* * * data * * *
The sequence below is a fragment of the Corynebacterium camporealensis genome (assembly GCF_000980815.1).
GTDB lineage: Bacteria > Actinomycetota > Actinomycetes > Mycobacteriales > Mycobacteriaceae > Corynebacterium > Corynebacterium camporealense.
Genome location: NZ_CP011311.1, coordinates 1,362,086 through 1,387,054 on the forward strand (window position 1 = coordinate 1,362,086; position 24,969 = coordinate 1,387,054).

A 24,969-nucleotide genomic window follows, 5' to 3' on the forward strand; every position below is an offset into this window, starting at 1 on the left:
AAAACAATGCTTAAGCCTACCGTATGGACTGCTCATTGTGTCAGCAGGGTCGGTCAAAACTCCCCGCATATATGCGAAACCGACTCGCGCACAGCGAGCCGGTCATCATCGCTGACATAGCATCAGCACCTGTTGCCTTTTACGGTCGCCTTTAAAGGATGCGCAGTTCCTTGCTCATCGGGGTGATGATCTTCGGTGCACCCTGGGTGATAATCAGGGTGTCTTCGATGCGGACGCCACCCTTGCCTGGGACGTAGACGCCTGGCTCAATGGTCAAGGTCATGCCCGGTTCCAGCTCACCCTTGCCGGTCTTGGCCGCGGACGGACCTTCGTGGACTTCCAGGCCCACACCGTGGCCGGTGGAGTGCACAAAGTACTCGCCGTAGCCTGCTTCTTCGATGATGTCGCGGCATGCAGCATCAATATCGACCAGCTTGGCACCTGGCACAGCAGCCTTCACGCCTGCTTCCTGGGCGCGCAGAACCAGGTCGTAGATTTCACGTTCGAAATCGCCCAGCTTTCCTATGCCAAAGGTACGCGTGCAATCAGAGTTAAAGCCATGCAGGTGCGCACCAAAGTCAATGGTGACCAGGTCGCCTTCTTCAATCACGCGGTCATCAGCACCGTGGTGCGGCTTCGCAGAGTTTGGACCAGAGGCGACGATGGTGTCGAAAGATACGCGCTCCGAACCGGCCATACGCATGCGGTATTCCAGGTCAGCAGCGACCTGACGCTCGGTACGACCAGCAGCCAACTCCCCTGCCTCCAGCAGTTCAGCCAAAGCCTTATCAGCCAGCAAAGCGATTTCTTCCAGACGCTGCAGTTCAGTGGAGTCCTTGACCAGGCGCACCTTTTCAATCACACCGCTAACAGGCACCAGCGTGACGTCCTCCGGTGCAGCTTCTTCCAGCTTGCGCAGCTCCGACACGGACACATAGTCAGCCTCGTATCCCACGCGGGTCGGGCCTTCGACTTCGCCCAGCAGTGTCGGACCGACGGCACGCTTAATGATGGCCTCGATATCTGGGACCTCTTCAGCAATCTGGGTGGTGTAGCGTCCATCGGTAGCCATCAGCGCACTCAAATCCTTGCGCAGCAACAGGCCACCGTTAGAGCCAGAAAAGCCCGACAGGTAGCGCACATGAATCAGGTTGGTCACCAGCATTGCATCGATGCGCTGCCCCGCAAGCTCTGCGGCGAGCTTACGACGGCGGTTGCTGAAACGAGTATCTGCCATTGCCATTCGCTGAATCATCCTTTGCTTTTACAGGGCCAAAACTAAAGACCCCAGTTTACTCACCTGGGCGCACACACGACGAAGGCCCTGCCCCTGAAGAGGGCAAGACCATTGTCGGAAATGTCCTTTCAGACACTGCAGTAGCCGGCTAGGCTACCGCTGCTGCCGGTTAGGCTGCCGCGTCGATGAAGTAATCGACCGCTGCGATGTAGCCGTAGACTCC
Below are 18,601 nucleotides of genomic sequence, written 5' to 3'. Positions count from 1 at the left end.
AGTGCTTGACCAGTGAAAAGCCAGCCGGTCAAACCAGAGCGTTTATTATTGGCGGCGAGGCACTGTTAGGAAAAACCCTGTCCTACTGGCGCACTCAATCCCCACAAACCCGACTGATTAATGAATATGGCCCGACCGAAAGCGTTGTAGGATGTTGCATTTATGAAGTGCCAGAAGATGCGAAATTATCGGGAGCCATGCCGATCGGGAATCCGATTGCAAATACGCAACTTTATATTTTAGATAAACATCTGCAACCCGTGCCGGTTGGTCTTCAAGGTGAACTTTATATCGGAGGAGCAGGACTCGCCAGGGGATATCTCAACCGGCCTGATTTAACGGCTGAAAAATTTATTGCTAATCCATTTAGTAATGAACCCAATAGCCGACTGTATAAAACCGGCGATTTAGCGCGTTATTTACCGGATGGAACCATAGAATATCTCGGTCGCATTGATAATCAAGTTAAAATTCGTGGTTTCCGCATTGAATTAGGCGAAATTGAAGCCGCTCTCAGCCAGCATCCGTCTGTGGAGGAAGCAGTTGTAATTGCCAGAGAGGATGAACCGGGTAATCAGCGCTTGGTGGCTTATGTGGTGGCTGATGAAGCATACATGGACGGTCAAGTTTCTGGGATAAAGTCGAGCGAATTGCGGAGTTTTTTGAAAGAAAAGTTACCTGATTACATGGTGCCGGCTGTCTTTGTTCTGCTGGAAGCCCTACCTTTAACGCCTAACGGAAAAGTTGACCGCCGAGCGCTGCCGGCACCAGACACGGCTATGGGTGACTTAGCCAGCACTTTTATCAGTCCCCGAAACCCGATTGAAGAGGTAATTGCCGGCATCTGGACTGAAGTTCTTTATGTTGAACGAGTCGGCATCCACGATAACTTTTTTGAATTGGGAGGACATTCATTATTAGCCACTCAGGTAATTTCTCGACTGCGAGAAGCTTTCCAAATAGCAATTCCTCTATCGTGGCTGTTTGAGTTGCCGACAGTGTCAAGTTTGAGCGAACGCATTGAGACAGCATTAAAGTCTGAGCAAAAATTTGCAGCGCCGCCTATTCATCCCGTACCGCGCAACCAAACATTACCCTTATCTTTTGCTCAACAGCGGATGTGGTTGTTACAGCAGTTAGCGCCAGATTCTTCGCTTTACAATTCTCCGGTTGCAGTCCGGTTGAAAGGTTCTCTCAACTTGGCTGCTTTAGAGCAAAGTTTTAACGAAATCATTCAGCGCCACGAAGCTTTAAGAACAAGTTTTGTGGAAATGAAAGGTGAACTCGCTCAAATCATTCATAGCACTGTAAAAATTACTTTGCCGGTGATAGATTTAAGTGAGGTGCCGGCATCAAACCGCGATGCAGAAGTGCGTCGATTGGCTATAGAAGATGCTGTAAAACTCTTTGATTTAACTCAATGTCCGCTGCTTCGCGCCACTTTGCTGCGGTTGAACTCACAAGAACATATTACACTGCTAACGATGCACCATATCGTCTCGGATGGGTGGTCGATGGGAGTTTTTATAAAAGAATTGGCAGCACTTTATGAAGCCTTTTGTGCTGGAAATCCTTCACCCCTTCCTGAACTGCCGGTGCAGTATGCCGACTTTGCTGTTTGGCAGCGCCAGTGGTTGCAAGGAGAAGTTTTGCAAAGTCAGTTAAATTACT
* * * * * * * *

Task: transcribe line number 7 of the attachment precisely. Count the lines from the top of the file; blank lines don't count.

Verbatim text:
AGTGCTTGACCAGTGAAAAGCCAGCCGGTCAAACCAGAGCGTTTATTATTGGCGGCGAGGCACTGTTAGGAAAAACCCTGTCCTACTGGCGCACTCAATCCCCACAAACCCGACTGATTAATGAATATGGCCCGACCGAAAGCGTTGTAGGATGTTGCATTTATGAAGTGCCAGAAGATGCGAAATTATCGGGAGCCATGCCGATCGGGAATCCGATTGCAAATACGCAACTTTATATTTTAGATAAACATCTGCAACCCGTGCCGGTTGGTCTTCAAGGTGAACTTTATATCGGAGGAGCAGGACTCGCCAGGGGATATCTCAACCGGCCTGATTTAACGGCTGAAAAATTTATTGCTAATCCATTTAGTAATGAACCCAATAGCCGACTGTATAAAACCGGCGATTTAGCGCGTTATTTACCGGATGGAACCATAGAATATCTCGGTCGCATTGATAATCAAGTTAAAATTCGTGGTTTCCGCATTGAATTAGGCGAAATTGAAGCCGCTCTCAGCCAGCATCCGTCTGTGGAGGAAGCAGTTGTAATTGCCAGAGAGGATGAACCGGGTAATCAGCGCTTGGTGGCTTATGTGGTGGCTGATGAAGCATACATGGACGGTCAAGTTTCTGGGATAAAGTCGAGCGAATTGCGGAGTTTTTTGAAAGAAAAGTTACCTGATTACATGGTGCCGGCTGTCTTTGTTCTGCTGGAAGCCCTACCTTTAACGCCTAACGGAAAAGTTGACCGCCGAGCGCTGCCGGCACCAGACACGGCTATGGGTGACTTAGCCAGCACTTTTATCAGTCCCCGAAACCCGATTGAAGAGGTAATTGCCGGCATCTGGACTGAAGTTCTTTATGTTGAACGAGTCGGCATCCACGATAACTTTTTTGAATTGGGAGGACATTCATTATTAGCCACTCAGGTAATTTCTCGACTGCGAGAAGCTTTCCAAATAGCAATTCCTCTATCGTGGCTGTTTGAGTTGCCGACAGTGTCAAGTTTGAGCGAACGCATTGAGACAGCATTAAAGTCTGAGCAAAAATTTGCAGCGCCGCCTATTCATCCCGTACCGCGCAACCAAACATTACCCTTATCTTTTGCTCAACAGCGGATGTGGTTGTTACAGCAGTTAGCGCCAGATTCTTCGCTTTACAATTCTCCGGTTGCAGTCCGGTTGAAAGGTTCTCTCAACTTGGCTGCTTTAGAGCAAAGTTTTAACGAAATCATTCAGCGCCACGAAGCTTTAAGAACAAGTTTTGTGGAAATGAAAGGTGAACTCGCTCAAATCATTCATAGCACTGTAAAAATTACTTTGCCGGTGATAGATTTAAGTGAGGTGCCGGCATCAAACCGCGATGCAGAAGTGCGTCGATTGGCTATAGAAGATGCTGTAAAACTCTTTGATTTAACTCAATGTCCGCTGCTTCGCGCCACTTTGCTGCGGTTGAACTCACAAGAACATATTACACTGCTAACGATGCACCATATCGTCTCGGATGGGTGGTCGATGGGAGTTTTTATAAAAGAATTGGCAGCACTTTATGAAGCCTTTTGTGCTGGAAATCCTTCACCCCTTCCTGAACTGCCGGTGCAGTATGCCGACTTTGCTGTTTGGCAGCGCCAGTGGTTGCAAGGAGAAGTTTTGCAAAGTCAGTTAAATTACT